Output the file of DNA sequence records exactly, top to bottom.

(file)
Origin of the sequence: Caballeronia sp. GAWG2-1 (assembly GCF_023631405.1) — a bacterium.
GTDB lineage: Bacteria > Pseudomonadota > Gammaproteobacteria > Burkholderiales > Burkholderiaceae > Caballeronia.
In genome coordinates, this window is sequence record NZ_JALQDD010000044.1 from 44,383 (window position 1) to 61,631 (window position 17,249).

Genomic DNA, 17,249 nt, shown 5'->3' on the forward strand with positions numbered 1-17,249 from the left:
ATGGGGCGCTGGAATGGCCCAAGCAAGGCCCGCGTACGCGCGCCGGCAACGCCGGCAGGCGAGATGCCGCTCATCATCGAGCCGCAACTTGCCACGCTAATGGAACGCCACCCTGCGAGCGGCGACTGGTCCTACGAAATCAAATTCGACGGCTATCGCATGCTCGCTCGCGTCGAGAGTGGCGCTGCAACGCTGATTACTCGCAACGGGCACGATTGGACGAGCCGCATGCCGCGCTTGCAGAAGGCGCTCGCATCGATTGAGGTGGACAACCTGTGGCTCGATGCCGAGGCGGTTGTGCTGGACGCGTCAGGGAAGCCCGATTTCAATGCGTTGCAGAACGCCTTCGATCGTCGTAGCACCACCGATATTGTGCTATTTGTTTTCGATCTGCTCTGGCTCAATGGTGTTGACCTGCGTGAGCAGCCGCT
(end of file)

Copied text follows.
Origin of the sequence: Caballeronia sp. GAWG2-1 (assembly GCF_023631405.1) — a bacterium.
GTDB lineage: Bacteria > Pseudomonadota > Gammaproteobacteria > Burkholderiales > Burkholderiaceae > Caballeronia.
In genome coordinates, this window is sequence record NZ_JALQDD010000044.1 from 44,383 (window position 1) to 61,631 (window position 17,249).

Genomic DNA, 17,249 nt, shown 5'->3' on the forward strand with positions numbered 1-17,249 from the left:
ATGGGGCGCTGGAATGGCCCAAGCAAGGCCCGCGTACGCGCGCCGGCAACGCCGGCAGGCGAGATGCCGCTCATCATCGAGCCGCAACTTGCCACGCTAATGGAACGCCACCCTGCGAGCGGCGACTGGTCCTACGAAATCAAATTCGACGGCTATCGCATGCTCGCTCGCGTCGAGAGTGGCGCTGCAACGCTGATTACTCGCAACGGGCACGATTGGACGAGCCGCATGCCGCGCTTGCAGAAGGCGCTCGCATCGATTGAGGTGGACAACCTGTGGCTCGATGCCGAGGCGGTTGTGCTGGACGCGTCAGGGAAGCCCGATTTCAATGCGTTGCAGAACGCCTTCGATCGTCGTAGCACCACCGATATTGTGCTATTTGTTTTCGATCTGCTCTGGCTCAATGGTGTTGACCTGCGTGAGCAGCCGCT